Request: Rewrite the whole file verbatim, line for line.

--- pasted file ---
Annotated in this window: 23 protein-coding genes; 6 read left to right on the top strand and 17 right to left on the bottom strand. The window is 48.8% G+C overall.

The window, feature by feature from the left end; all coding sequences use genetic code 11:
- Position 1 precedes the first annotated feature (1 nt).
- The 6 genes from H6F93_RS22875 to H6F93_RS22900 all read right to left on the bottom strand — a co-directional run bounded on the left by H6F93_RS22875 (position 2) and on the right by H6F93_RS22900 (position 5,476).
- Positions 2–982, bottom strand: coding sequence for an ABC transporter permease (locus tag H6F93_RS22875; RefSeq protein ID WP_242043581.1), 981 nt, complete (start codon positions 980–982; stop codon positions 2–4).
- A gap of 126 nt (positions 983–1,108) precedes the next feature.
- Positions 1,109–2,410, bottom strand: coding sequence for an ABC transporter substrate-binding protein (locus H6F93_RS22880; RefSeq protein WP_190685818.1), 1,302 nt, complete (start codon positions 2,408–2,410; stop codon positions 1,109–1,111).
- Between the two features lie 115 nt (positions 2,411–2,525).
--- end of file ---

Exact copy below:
Annotated in this window: 23 protein-coding genes; 6 read left to right on the top strand and 17 right to left on the bottom strand. The window is 48.8% G+C overall.

The window, feature by feature from the left end; all coding sequences use genetic code 11:
- Position 1 precedes the first annotated feature (1 nt).
- The 6 genes from H6F93_RS22875 to H6F93_RS22900 all read right to left on the bottom strand — a co-directional run bounded on the left by H6F93_RS22875 (position 2) and on the right by H6F93_RS22900 (position 5,476).
- Positions 2–982, bottom strand: coding sequence for an ABC transporter permease (locus tag H6F93_RS22875; RefSeq protein ID WP_242043581.1), 981 nt, complete (start codon positions 980–982; stop codon positions 2–4).
- A gap of 126 nt (positions 983–1,108) precedes the next feature.
- Positions 1,109–2,410, bottom strand: coding sequence for an ABC transporter substrate-binding protein (locus H6F93_RS22880; RefSeq protein WP_190685818.1), 1,302 nt, complete (start codon positions 2,408–2,410; stop codon positions 1,109–1,111).
- Between the two features lie 115 nt (positions 2,411–2,525).